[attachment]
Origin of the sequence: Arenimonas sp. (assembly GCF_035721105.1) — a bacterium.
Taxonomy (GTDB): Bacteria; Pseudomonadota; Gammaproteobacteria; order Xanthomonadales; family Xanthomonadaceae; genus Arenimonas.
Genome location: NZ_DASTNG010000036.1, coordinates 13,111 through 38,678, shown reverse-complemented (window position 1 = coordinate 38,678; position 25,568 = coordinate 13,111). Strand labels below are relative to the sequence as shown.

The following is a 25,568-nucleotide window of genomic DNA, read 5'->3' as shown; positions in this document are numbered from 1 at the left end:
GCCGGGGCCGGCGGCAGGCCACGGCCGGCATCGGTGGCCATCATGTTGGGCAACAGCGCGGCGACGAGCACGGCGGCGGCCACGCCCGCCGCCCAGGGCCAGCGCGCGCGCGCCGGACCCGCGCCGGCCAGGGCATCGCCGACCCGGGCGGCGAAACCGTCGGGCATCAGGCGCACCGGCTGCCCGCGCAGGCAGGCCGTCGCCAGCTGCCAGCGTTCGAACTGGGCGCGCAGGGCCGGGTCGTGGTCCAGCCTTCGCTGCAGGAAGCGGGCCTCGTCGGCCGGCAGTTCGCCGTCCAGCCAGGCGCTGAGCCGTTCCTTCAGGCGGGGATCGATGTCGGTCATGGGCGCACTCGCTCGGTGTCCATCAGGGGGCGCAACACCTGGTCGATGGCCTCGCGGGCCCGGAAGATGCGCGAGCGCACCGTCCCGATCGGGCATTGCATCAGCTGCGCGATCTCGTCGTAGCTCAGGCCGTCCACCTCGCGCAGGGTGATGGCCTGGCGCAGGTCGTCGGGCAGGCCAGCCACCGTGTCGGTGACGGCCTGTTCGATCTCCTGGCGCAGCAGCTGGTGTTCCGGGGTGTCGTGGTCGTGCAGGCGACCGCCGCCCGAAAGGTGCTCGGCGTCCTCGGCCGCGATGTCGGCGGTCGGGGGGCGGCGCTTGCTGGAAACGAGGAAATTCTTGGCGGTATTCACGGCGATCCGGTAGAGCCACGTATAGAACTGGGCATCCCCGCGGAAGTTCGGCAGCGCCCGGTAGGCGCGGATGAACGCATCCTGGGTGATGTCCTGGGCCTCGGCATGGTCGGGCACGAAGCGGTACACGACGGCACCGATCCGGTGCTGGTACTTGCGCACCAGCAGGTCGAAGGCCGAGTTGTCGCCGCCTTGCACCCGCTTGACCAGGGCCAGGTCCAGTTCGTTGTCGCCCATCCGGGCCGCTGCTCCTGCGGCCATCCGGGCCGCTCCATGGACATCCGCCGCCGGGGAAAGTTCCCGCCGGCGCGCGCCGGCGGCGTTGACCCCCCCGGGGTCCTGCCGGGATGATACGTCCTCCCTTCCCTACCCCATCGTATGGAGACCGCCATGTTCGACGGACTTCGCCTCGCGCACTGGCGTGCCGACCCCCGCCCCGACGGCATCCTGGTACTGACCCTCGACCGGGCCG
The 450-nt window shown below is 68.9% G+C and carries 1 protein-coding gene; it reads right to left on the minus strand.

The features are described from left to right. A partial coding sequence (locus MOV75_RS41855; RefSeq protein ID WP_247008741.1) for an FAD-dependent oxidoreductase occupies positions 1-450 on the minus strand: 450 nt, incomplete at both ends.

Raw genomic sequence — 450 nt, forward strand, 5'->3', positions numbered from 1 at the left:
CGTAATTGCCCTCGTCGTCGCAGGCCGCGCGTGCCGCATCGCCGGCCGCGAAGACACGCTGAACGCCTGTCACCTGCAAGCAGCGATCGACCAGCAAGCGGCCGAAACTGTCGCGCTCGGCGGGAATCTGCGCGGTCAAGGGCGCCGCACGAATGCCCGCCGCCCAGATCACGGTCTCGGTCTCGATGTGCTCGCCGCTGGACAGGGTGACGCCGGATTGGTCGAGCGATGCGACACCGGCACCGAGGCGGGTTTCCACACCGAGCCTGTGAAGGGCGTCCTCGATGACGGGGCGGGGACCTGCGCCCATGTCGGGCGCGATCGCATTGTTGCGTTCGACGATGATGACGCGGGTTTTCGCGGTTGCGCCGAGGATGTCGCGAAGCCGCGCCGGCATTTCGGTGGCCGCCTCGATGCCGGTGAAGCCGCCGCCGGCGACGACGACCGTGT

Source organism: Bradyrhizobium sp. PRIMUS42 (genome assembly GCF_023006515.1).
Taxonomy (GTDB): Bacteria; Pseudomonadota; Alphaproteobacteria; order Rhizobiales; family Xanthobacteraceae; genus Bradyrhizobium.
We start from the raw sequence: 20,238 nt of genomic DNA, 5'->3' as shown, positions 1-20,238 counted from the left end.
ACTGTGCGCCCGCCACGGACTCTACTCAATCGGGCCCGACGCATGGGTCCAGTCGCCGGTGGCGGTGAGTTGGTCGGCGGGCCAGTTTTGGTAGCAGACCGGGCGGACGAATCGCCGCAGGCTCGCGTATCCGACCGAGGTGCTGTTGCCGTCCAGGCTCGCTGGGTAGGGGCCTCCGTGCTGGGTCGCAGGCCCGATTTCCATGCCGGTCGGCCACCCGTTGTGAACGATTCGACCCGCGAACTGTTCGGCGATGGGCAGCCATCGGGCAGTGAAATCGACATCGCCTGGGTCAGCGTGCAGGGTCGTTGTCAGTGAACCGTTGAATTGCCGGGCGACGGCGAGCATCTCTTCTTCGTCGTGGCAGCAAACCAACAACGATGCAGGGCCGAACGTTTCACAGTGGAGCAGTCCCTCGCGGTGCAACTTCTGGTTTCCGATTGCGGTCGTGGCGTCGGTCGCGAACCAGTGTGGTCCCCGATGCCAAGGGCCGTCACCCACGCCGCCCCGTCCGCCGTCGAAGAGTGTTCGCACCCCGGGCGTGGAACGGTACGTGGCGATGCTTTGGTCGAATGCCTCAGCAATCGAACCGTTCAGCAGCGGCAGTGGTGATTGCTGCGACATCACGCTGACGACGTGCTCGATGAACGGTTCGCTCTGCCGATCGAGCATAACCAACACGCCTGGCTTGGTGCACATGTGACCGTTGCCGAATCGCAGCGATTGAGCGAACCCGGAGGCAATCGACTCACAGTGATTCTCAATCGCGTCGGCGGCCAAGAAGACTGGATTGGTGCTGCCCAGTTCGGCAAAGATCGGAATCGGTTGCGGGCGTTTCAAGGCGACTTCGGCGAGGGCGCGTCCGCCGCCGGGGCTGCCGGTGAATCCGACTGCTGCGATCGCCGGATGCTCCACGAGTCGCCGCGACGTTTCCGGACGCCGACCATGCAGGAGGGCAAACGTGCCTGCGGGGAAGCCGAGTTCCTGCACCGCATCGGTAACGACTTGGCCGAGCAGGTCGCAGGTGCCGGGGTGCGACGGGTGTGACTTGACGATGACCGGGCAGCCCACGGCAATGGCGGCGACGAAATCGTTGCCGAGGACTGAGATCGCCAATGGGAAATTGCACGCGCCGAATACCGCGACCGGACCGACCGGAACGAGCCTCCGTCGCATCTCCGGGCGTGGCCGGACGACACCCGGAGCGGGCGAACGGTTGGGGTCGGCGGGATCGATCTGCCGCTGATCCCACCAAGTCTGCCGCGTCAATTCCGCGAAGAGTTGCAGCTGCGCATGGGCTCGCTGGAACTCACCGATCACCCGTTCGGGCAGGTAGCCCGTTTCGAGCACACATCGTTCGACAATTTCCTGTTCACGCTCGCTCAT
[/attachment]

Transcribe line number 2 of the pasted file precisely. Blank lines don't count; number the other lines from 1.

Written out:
Taxonomy (GTDB): Bacteria; Pseudomonadota; Gammaproteobacteria; order Xanthomonadales; family Xanthomonadaceae; genus Arenimonas.